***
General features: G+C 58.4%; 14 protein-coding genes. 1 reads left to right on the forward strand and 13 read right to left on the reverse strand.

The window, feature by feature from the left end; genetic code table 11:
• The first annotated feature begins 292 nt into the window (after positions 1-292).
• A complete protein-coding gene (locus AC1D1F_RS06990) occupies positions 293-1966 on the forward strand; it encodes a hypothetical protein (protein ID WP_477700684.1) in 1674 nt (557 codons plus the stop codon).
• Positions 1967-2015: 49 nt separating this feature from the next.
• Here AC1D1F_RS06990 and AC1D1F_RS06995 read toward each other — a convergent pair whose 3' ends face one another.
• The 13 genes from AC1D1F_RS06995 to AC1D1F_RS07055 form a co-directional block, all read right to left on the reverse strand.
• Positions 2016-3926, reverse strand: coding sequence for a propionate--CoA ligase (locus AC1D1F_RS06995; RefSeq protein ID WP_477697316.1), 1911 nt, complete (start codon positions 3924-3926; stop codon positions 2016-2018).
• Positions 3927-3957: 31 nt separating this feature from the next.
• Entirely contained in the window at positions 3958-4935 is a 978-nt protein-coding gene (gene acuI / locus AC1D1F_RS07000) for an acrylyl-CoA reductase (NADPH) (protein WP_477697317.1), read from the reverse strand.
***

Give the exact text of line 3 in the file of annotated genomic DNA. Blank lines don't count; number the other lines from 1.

• The first annotated feature begins 292 nt into the window (after positions 1-292).